Freaky is a perfect example of how to do a horror comedy


Freaky is a body swap flick by Blumhouse that features a perfect blend of horror and comedy that few other films in the genre pull off.

Weird was one of the funniest horror movies of 2020 and is an almost perfect example of how to make a horror comedy. When it comes to body swap comedies, the original Horrible friday or its 2003 remake are those that often come to the minds of moviegoers. There was also an overabundance of body comedies during the 1980s, including 18 again and Vice versa, and the genre typically sees a teenager swap places with a parent and the two learn to see things from the other’s point of view – literally.

Weird is an entry into the genre in 2020 that gave vanity a slasher twist. It sees a shy teenage girl named Millie (Kathryn Newton) being stalked by Jason Voorhees-inspired Blissfield Butcher (Vince Vaughn). The Butcher stabs Millie was a ceremonial dagger that forces them to change bodies, and Millie – trapped in the killer’s body – has only one day to undo the exchange before it becomes permanent. The film received good reviews on its debut and has already become a cult favorite.

Related: Freaky: Every Slasher Icon Referenced (Including Freddy’s Removed Tribute)

Making a really effective horror film is difficult, just like making a really funny comedy. That’s why it stands to reason that making a great horror comedy is one of the most difficult subgenres to pull off. The most famous examples like An American werewolf in London can walk a fine line between laughs and genuinely edgy scenes like David’s body horror transformation. Weird manages that balance finely as well, with the film functioning as both a slasher and a surprisingly smooth comedy; so basically it’s Black Friday the 13th, which was its original title.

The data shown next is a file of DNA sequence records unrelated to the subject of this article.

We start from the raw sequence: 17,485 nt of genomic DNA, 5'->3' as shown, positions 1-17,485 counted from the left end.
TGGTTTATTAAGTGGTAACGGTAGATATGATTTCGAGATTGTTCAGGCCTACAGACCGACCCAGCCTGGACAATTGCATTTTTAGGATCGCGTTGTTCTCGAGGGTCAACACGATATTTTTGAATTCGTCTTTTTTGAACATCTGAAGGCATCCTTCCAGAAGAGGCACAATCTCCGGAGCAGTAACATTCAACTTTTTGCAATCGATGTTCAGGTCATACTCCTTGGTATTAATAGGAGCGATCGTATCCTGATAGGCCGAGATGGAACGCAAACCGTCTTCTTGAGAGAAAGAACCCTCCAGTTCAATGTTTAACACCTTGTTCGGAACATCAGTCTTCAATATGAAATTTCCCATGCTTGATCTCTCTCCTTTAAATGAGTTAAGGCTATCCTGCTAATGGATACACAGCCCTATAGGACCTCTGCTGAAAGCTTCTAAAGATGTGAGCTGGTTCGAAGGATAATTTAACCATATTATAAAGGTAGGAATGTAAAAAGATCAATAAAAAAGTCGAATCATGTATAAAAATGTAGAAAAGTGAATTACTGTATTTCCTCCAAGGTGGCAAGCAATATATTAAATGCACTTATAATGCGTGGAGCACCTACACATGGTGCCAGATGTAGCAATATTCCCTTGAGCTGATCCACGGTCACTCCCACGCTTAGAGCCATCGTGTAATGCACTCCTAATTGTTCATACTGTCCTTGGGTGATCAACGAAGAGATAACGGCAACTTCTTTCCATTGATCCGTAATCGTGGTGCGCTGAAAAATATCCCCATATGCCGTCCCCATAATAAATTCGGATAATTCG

The opening of Weird pays homage to 1980s slasher films as The Butcher kills a group of teenagers with everything from a bottle of wine to a toilet seat. While the payoff for each murder is designed to elicit a macabre smile, the film still remembers taking horror seriously. Shaun of the Dead is another example of a movie that does the same thing; the movie can be very goofy, but in scenes like the death of Shaun’s mother, that doesn’t compromise the zombie threat or the drama either.

Indeed, the comedy of Weird This is what makes horror work so well. During the first act, it takes time for viewers to get to know Millie and her friends Nyla (Celeste O’Connor) and Josh Millie (Misha Osherovich, NOS4A2), making the Butcher’s attack on Millie all the more visceral. Slasher fans are very well served by Freaky’s creative dismemberment of its victims, including death by table saw. These murders retain a wicked side without tipping over into sadism.

Vince Vaughn playing a teenage girl seems to have been able to form the basis of a mediocre comedy in the mid-2000s, but the actor engages in both roles in Weird. He makes a surprisingly menacing butcher, but also does an amazing job of portraying Millie trapped in her body. The film even has fun with the implications of the premise’s genre swap, but has such a good mastery of tone that when Vaughn’s Millie kisses her love interest Booker, it plays out like a heartfelt moment. Freaky’s mix of likable and playing characters in its ridiculous concept, while remembering to never undermine its slasher elements, are what makes this a horror comedy treat.

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